As a researcher, you need to find the most appropriate method to answer your research question. There are three broad approaches to research, otherwise referred to as research methods. These are the quantitative method, the qualitative method and the mixed method.
As you have learned earlier, research in various disciplines can be generally situated in an intellectual or philosophical tradition such as positivism, interpretivism or constructivism, and pragmatism (Punch 2013). These are regarded as the worldviews or the philosophical underpinning of a research, also referred to as the research methodology. Let’s look at how these philosophies connect to the research approaches.
The three research approaches are not as distinct as they appear; rather they represent different ends of a continuum with mixed methods residing in the middle of this continuum (Creswell 2011, Newman and Benz 1998). The choice of research method you adopt is influenced by the type of research you are looking to do: descriptive or explanatory.
Quantitative research approach
This is a research approach that tests objective theories through the examination of variables. These variables can be measured with instruments that can collect and analyse data statistically. Quantitative research methods approach a problem by adopting a ‘scientific method’. Initial analysis of a topic produces defined questions that can be answered using an inductive approach, or that can then be used to formulate hypotheses which can be tested using a deductive approach.
The quantitative research approach is generally positivist.
Qualitative research is an approach for understanding, exploring and investigating a human problem (Creswell 2007). Typically the research question emerges from a research problem, with data being collected from the site of the research problem. Some of the major research designs that are associated with qualitative studies include ethnography, grounded theory, case studies, phenomenology, and narrative design. Adoption of any particular method must be justified by the research problem that is under investigation and the research objectives.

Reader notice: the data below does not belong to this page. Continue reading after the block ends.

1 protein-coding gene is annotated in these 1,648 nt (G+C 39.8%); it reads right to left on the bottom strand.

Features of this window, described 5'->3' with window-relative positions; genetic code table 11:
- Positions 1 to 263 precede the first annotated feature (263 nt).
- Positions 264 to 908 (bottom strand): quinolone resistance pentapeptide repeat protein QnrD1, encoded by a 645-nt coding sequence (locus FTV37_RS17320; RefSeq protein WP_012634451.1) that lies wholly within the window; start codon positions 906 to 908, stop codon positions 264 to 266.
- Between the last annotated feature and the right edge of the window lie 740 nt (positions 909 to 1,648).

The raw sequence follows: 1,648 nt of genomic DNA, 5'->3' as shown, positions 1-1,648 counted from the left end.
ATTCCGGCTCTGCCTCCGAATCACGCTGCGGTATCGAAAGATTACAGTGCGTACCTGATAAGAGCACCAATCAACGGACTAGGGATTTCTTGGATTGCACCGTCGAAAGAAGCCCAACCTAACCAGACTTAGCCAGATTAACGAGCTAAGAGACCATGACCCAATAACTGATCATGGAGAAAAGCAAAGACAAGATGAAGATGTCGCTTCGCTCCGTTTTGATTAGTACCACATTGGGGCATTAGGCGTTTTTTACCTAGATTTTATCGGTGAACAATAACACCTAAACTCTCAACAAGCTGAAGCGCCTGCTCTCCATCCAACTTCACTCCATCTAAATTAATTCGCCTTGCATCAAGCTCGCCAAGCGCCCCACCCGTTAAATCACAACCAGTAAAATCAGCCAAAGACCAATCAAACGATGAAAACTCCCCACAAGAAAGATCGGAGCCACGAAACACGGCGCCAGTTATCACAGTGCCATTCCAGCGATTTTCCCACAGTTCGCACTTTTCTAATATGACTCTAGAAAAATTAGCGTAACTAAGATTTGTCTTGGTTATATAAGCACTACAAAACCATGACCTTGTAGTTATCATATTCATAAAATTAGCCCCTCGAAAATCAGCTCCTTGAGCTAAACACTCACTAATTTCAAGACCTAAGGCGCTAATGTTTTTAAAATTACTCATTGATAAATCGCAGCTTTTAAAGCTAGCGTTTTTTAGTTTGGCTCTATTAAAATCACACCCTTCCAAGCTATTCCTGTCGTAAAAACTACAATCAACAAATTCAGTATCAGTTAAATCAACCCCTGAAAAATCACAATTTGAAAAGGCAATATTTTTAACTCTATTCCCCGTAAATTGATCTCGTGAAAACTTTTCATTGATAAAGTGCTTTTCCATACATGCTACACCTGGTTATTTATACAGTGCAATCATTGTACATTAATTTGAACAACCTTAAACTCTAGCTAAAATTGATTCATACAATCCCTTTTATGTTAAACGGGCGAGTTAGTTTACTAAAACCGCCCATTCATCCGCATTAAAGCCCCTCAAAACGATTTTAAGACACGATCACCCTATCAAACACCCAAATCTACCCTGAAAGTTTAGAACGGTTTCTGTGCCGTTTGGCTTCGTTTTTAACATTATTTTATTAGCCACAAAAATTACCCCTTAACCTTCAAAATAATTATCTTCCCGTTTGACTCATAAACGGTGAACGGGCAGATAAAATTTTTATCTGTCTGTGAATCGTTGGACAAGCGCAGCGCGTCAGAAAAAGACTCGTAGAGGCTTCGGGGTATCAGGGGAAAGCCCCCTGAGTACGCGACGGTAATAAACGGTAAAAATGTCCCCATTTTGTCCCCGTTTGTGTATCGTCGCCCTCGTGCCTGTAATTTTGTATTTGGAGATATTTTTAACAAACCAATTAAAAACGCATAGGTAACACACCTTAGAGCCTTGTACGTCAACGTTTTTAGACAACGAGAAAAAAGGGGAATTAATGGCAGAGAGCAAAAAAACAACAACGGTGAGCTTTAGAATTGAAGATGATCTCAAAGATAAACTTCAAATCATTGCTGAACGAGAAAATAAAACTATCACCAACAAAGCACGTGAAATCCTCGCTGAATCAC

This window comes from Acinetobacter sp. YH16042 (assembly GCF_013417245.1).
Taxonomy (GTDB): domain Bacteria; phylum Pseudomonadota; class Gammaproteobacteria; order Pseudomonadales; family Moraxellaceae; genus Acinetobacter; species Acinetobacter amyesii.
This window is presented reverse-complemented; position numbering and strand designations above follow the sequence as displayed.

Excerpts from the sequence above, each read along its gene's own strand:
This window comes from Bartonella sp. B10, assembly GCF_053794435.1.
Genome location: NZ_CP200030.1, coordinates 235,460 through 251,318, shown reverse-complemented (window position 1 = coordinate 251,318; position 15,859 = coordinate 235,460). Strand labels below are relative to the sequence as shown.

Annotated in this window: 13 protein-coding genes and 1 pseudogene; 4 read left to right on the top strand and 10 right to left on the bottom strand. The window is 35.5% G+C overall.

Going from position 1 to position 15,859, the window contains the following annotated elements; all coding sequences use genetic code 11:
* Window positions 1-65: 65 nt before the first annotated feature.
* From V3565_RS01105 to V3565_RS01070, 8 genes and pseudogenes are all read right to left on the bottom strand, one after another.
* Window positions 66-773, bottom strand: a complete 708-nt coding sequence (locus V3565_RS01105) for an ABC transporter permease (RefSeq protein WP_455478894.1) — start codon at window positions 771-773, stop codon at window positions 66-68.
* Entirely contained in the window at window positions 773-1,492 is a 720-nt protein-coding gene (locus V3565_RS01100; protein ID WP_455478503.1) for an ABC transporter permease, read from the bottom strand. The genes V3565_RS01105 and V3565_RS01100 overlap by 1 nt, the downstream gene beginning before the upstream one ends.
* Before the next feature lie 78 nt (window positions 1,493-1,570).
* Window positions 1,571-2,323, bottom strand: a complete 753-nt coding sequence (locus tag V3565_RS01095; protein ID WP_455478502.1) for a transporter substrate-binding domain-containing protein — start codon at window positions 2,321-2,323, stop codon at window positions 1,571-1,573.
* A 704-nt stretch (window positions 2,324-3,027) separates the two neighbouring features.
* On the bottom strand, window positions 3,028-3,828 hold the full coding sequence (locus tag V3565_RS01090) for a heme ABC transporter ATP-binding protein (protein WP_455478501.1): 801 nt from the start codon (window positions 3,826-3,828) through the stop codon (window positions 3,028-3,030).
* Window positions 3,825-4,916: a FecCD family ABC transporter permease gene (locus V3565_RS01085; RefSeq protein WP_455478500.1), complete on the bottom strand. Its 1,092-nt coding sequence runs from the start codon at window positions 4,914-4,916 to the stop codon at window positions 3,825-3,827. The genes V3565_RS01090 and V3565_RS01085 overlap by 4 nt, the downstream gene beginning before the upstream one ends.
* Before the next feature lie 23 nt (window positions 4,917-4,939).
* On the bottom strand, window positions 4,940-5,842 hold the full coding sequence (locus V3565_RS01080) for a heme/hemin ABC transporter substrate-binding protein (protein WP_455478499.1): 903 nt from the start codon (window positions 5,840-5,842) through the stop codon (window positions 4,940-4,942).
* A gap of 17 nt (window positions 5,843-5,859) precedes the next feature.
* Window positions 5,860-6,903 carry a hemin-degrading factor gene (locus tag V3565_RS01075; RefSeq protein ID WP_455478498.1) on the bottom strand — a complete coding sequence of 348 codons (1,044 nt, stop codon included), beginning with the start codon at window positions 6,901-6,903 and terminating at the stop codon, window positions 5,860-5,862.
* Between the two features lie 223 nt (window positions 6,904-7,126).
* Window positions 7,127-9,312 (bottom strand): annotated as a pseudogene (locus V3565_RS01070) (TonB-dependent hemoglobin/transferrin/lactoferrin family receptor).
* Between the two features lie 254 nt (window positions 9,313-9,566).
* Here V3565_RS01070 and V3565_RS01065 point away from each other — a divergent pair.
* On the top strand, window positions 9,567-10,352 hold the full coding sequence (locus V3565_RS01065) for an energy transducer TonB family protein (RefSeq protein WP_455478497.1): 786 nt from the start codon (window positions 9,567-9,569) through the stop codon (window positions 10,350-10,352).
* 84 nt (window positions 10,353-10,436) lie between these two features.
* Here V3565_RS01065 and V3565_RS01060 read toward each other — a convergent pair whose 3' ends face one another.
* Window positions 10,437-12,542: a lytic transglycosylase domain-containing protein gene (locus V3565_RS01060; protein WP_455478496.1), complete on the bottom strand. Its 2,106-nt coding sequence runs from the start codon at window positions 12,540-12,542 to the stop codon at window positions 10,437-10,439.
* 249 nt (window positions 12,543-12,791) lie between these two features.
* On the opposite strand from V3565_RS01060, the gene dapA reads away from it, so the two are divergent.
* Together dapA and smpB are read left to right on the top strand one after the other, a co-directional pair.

The qualitative research approach considers a topic in an exploratory fashion, without the constraints imposed by the more rigid scientific approach of quantitative research. The aim of the quantitative approach is to gain an understanding of underlying reasons and motivations, developing new theories during the exploratory exercise. In this type of research, data is collected in the participants’ setting, analysed and interpreted to make meaning of the complexity of a situation.
The qualitative research approach is generally interpretivist.
This research approach involves collecting data both qualitatively and quantitatively. It combines the strengths of both the philosophical assumptions and theoretical framework of quantitative and qualitative approaches to provide a rich understanding of a research problem. Typically, a mixed method research design is based on the ability of the quantitative and qualitative methods to complement each other.
Mixed method research design invites the use of multiple methods, worldviews and different assumptions. The standard philosophical underpinning of mixed methods research is pragmatism, however, it has also been argued that realism can provide suitable philosophical underpinning (Allmark and Machaczek 2018).
According to Creswell (2011), a mixed method study may be carried out to broaden understanding by incorporating both qualitative and quantitative research, or to use one approach to better understand, explain, or build on the results from the other approach.
What method do you think would suit your research best and why? Share your thoughts with the learning community.
Allmark, P., Machaczek, K. (2018) ‘Realism and Pragmatism in a Mixed Methods Study’. Journal of Advanced Nursing [online] June: 74 (6) Epub 2018 Feb 22. available from https://doi.org/10.1111/jan.13523 [9 April 2019]
Creswell, J. W. (2007) Research Design: Qualitative, Quantitative and Mixed Methods Approaches. California, USA: Sage Publications
Creswell, J. W. (2011) ‘Controversies in Mixed Methods Research’. The Sage Handbook of Qualitative Research, 4th edn., 269-284
Newman, I., Benz, C. R. (1998). Qualitative-Quantitative Research Methodology: Exploring the Interactive Continuum. Carbondale, IL: Southern Illinois University Press
Punch, K. F. (2013) Introduction to Social Research: Quantitative and Qualitative Approaches. London: Sage Publications
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